# In-place operations on matrices

When working with huge matrices, the limitations of the RAM is a real issue, and one would like to perform matrix operations in place if possible. Given a matrix `A` which occupies a sizable chunk of RAM, what is the best way to perform the following operations

``````A.*=2;
A.+= A';
``````

so that it is done in-place. I noticed that in spite of using the `.` notation, the RAM usage increases by at least 100%, indicating that Julia is creating a copy of the matrix.

It’s not a good idea to benchmark in global scope

``````
julia> f(x) = x.*=2
f (generic function with 1 method)

julia> a = randn(1000,1000);

julia> @time f(a);
0.000885 seconds (4 allocations: 160 bytes)
``````
2 Likes

The first operation already happens in place. As for

it cannot be done in-place in a linear way, because you would be overwriting the other half of the transposed matrix you still need.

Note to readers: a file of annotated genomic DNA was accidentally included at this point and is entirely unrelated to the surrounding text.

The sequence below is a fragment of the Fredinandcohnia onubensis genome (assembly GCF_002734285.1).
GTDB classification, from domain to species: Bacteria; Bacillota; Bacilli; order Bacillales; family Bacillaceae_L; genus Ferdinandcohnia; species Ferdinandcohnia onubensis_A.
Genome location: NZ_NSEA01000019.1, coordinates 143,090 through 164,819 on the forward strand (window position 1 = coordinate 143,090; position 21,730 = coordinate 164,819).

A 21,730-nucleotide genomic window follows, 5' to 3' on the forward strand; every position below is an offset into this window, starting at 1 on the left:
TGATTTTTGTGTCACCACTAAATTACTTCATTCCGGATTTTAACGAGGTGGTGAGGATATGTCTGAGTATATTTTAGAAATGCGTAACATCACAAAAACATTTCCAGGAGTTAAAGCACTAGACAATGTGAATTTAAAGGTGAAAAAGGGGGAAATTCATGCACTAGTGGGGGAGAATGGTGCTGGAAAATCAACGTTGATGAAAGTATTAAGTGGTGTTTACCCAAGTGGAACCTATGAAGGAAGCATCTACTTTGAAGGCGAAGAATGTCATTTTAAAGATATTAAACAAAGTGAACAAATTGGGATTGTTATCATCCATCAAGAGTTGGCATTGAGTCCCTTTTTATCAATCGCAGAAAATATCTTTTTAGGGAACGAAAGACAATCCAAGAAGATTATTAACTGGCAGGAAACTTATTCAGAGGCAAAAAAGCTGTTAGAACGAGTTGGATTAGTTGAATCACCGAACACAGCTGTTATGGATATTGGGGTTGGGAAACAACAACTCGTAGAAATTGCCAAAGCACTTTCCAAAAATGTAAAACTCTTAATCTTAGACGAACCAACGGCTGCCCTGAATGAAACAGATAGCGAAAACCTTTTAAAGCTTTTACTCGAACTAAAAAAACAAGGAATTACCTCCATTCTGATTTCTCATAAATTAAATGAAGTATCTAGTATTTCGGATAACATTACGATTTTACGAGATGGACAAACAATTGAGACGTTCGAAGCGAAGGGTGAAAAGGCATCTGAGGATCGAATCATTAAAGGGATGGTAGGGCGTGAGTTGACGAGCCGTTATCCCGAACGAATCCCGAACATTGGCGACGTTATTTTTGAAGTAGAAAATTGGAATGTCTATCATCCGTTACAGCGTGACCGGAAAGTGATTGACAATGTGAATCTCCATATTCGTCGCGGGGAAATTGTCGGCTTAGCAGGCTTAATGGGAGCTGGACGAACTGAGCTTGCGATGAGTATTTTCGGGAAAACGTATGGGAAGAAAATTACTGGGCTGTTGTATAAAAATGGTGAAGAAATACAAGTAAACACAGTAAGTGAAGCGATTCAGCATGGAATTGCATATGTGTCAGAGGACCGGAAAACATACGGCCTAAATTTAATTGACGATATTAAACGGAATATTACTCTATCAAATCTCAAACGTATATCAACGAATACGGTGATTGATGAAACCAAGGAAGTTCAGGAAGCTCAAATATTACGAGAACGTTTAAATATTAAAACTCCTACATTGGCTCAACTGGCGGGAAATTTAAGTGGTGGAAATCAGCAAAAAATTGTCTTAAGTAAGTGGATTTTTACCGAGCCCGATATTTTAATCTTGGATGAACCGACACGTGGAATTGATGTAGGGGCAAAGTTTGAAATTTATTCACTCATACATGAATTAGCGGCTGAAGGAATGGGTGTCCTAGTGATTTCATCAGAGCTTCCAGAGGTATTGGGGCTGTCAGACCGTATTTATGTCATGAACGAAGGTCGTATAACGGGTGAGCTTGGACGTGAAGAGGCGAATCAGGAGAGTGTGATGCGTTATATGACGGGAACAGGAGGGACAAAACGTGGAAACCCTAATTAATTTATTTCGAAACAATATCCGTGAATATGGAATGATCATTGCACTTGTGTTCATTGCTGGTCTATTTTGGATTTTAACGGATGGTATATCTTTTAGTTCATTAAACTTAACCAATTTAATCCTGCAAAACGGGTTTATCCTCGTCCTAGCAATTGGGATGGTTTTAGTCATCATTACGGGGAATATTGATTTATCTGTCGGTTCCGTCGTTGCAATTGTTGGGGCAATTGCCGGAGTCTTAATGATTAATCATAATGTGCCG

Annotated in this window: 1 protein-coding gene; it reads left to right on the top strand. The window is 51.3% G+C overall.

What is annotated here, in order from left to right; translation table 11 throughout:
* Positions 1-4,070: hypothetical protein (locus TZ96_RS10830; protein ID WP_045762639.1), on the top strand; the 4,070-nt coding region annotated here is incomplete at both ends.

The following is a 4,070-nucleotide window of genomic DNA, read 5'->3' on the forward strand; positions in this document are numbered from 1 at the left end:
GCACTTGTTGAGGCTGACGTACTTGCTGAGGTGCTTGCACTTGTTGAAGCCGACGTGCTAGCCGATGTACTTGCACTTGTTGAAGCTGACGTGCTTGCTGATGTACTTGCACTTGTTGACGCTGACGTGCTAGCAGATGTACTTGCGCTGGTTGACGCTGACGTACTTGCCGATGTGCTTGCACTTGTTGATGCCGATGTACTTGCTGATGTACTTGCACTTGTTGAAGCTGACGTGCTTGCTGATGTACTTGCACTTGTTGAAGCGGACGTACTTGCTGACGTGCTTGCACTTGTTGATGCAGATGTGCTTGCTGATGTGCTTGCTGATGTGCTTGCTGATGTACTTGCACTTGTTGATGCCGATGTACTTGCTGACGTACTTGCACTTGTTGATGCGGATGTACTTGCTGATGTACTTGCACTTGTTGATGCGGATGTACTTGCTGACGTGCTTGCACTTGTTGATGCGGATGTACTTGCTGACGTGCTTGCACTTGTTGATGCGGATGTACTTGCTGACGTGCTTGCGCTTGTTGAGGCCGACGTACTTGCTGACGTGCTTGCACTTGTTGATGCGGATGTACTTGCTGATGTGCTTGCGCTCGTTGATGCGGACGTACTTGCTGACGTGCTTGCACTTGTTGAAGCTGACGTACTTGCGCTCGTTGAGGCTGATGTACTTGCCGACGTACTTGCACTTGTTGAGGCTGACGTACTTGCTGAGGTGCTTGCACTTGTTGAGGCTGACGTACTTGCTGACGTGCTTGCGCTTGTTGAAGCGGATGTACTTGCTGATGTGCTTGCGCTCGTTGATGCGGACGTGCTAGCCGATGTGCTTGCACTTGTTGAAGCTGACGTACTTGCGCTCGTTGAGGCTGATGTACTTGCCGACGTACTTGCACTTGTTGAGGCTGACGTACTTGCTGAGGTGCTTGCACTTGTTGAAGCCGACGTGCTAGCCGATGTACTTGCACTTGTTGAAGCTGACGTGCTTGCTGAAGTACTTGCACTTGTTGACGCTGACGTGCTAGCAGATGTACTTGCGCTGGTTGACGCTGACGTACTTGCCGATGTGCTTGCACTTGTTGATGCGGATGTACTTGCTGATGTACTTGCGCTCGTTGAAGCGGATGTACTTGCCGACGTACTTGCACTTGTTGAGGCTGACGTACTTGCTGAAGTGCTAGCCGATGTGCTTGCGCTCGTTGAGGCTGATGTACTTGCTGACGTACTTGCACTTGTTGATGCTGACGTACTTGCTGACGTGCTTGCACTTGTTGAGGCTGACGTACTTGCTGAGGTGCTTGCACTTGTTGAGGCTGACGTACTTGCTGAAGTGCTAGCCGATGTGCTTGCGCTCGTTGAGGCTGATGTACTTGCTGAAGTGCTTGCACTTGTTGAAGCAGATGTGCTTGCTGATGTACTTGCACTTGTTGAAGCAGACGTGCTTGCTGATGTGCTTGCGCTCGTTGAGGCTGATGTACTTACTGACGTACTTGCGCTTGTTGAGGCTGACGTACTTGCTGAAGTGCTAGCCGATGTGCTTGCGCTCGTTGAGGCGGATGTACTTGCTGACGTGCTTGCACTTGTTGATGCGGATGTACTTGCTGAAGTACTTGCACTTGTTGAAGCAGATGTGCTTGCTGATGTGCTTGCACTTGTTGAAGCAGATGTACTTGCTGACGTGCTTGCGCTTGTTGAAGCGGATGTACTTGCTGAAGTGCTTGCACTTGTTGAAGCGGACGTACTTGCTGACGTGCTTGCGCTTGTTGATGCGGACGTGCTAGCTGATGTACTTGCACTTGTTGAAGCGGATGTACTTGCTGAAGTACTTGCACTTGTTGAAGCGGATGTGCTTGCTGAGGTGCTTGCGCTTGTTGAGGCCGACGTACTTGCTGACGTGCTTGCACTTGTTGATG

That said, you can just write a simple loop to implement it, and wrap the result in `Symmetric`, since you won’t need the other half.

5 Likes
``````symmetrize!(a) = begin
for c in 1:size(a, 2)
for r in c:size(a, 1)
a[r, c] += a[c, r]
a[c, r] =  a[r, c]
end
end
a
end

using BenchmarkTools
a = rand(2500,2500)     ;
@btime symmetrize!(\$a);
@btime \$a .+ \$a';
``````

gives

``````julia> @btime symmetrize!(\$a);
11.826 ms (0 allocations: 0 bytes)

julia> @btime \$a .+ \$a';
50.207 ms (2 allocations: 47.68 MiB)

julia>
``````
8 Likes

Thanks. I was actually monitoring through my Systems Monitor. Since the matrix was about 5.8 GB, the duplication was clearly visible.

I am wondering how you achieved such a high speed with `symmetrize!` without using Multithreading `Threads.@threads` .

Since this is memory bound, you could probably go even faster at the expense of clarity by blocking it to be nicer to cache.